Thread: The Pros & Cons Of Film Vs Digital: Featuring Robert Yeoman

Reply to Thread
Page 1 of 2 12 LastLast
Results 1 to 10 of 18
  1. #1 The Pros & Cons Of Film Vs Digital: Featuring Robert Yeoman 
    Senior Member rand thompson's Avatar
    Join Date
    Aug 2011
    Posts
    10,647
    The Pros & Cons Of Film Vs Digital: Featuring Robert Yeoman


    By In Depth Cine


    Reply With Quote  
     

  2. #2  
    Senior Member Karim D. Ghantous's Avatar
    Join Date
    Oct 2011
    Location
    Melbourne AU
    Posts
    2,122
    I agree with most of that, if not all of it. I loved that 7213 footage though. That's just beautiful stuff. The Alexa footage looked rather flat compared to it. And maybe that's our problem. If we didn't compare, we might not really have any opinion at all. Maybe the criteria should simply be that the image should not look like crap.

    I respect every DP's choice, even if I may disagree with some or all of their reasons. What you choose to shoot on is your professional decision - that is part of why you were hired. But for a DP to say that there is nothing more to say on the issue, or that we don't need to discuss it anymore, or that only story matters - that is disingenuous. If lenses matter, then why don't cameras matter? Makes you think.
    Good production values may not be noticed. Bad production values will be.
    Unsplash | Pinterest | Flickr | Instagram | 1961 (blog)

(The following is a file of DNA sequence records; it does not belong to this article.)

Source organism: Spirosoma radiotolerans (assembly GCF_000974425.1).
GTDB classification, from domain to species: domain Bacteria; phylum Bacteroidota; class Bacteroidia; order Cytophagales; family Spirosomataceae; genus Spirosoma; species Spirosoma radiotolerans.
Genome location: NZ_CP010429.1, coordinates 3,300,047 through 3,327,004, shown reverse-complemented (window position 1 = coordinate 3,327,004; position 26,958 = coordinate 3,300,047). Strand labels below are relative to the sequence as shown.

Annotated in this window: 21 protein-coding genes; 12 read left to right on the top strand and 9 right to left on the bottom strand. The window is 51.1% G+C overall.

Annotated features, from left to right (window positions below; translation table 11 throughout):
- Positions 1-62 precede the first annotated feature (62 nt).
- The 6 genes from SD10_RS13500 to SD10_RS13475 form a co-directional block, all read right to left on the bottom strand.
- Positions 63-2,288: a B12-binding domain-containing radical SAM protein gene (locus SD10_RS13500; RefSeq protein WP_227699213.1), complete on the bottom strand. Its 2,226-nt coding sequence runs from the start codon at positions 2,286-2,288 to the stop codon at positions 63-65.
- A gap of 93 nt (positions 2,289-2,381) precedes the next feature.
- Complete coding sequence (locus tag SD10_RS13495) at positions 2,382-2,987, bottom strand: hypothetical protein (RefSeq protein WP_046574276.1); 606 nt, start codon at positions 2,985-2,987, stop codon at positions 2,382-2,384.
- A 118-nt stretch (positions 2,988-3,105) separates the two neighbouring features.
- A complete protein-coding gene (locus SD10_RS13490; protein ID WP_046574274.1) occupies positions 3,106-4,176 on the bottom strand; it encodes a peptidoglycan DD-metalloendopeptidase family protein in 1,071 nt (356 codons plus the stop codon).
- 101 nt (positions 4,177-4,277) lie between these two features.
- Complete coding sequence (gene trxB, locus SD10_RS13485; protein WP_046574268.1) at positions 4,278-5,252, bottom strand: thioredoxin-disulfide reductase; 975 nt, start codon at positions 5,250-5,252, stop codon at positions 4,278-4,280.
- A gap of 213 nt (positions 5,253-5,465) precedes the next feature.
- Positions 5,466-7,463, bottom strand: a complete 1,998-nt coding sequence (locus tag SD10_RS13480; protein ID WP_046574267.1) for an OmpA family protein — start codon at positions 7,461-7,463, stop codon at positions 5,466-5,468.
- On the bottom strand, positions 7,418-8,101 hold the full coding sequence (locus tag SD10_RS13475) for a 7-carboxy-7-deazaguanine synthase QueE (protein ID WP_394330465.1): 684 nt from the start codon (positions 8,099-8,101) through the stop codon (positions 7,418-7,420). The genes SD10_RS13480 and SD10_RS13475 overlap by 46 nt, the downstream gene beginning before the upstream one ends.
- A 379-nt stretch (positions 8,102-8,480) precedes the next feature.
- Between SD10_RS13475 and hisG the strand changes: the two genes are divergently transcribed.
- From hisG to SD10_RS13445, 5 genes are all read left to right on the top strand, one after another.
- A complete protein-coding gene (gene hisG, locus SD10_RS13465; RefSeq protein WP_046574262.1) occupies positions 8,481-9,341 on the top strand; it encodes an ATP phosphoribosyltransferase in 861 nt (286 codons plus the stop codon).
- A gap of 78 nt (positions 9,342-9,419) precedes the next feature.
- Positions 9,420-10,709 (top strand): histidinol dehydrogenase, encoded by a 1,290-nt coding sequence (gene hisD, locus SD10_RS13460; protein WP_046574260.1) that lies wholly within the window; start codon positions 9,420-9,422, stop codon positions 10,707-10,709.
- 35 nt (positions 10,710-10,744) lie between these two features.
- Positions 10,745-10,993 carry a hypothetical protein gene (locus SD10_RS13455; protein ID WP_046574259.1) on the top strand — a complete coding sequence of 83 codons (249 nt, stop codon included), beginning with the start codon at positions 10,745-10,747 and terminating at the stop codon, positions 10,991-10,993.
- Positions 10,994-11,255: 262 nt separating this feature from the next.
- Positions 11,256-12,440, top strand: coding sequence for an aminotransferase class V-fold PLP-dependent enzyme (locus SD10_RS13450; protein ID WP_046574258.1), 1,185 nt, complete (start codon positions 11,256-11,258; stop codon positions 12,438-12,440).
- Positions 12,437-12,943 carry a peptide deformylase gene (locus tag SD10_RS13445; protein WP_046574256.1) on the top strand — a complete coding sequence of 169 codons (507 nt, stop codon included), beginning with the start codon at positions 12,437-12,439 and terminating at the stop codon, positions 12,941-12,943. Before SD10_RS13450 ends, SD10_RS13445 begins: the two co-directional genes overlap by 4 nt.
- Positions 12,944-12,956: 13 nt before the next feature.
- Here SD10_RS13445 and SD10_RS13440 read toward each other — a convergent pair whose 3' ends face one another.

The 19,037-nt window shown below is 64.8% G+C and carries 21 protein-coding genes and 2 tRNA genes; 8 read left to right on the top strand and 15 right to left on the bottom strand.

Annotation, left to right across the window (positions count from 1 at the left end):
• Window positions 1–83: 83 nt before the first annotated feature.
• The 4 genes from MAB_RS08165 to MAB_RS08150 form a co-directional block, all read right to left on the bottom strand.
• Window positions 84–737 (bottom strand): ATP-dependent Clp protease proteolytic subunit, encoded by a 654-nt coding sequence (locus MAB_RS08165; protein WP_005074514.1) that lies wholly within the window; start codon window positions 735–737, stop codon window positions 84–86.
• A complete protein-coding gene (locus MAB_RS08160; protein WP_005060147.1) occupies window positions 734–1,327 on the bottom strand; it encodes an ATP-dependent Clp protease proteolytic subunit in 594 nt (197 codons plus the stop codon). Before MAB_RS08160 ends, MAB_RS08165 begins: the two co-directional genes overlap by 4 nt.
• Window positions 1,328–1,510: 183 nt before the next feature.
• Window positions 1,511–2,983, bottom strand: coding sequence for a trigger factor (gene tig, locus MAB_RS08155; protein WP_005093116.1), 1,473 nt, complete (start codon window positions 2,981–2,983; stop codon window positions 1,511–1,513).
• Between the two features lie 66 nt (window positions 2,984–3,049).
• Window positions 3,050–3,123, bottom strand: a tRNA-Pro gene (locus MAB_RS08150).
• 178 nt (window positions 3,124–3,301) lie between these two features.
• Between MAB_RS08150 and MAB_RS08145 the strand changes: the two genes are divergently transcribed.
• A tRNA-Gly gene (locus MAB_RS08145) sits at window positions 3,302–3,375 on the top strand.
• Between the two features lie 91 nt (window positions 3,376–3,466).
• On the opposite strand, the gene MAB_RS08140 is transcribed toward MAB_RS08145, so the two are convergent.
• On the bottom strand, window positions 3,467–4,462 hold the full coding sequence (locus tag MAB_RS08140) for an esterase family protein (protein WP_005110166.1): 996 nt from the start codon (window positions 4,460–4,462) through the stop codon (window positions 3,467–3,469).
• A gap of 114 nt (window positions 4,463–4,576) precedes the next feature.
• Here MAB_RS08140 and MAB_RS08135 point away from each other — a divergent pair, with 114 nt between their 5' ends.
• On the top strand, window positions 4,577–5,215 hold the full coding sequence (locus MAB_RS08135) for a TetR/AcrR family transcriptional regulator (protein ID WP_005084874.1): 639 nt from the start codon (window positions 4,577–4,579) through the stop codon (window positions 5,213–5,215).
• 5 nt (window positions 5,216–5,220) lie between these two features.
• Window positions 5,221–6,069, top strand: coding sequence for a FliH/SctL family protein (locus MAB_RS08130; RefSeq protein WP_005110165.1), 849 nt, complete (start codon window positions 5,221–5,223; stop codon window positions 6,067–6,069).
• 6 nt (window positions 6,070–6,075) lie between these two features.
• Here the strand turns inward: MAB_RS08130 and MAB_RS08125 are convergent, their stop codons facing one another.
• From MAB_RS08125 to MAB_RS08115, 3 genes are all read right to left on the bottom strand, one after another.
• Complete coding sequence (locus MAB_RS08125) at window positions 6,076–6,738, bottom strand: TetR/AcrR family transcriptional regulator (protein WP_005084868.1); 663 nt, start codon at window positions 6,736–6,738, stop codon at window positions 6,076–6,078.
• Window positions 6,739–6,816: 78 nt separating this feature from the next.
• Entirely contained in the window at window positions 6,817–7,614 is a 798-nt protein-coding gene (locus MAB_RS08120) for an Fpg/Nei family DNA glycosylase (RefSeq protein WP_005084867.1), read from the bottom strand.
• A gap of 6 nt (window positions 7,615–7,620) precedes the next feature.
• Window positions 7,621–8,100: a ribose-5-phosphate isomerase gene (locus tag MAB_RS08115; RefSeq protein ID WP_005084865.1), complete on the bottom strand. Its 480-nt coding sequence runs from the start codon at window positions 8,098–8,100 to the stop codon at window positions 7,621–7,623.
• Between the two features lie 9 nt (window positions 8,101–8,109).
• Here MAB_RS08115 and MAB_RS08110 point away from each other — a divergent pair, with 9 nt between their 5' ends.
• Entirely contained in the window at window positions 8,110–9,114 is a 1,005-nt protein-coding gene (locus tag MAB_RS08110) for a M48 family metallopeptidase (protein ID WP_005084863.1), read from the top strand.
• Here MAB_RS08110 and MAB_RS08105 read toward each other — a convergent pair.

Reply With Quote  
     

  3. #3  
    Senior Member
    Join Date
    Mar 2013
    Location
    Los Angeles
    Posts
    342
    Quote Originally Posted by Karim D. Ghantous View Post
    I agree with most of that, if not all of it. I loved that 7213 footage though. That's just beautiful stuff. The Alexa footage looked rather flat compared to it. And maybe that's our problem. If we didn't compare, we might not really have any opinion at all. Maybe the criteria should simply be that the image should not look like crap.

    I respect every DP's choice, even if I may disagree with some or all of their reasons. What you choose to shoot on is your professional decision - that is part of why you were hired. But for a DP to say that there is nothing more to say on the issue, or that we don't need to discuss it anymore, or that only story matters - that is disingenuous. If lenses matter, then why don't cameras matter? Makes you think.

    +1

    love shooting on film...and the added knowledge of film helped me get most of my jobs out of school..(about 5 years ago)

    love digital too..(red great cam)

    I shoot on both about 60-70 percent film the rest digital